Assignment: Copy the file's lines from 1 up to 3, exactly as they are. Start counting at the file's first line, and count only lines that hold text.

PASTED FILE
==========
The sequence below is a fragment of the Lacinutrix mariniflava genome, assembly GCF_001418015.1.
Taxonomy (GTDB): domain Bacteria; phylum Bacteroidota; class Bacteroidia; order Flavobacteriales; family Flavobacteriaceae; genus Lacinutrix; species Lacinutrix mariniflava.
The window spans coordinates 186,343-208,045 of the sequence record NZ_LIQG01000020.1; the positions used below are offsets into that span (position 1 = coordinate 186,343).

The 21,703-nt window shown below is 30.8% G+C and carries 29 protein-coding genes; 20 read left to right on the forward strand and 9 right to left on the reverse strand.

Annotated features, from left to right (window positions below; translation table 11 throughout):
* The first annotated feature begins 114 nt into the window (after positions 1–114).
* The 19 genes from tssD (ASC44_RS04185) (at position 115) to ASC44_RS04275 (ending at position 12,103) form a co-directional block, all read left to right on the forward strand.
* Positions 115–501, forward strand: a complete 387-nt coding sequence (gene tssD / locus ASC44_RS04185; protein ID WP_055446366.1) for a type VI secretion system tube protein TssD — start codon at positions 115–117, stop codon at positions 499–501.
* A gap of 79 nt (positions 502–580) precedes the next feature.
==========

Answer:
The sequence below is a fragment of the Lacinutrix mariniflava genome, assembly GCF_001418015.1.
Taxonomy (GTDB): domain Bacteria; phylum Bacteroidota; class Bacteroidia; order Flavobacteriales; family Flavobacteriaceae; genus Lacinutrix; species Lacinutrix mariniflava.
The window spans coordinates 186,343-208,045 of the sequence record NZ_LIQG01000020.1; the positions used below are offsets into that span (position 1 = coordinate 186,343).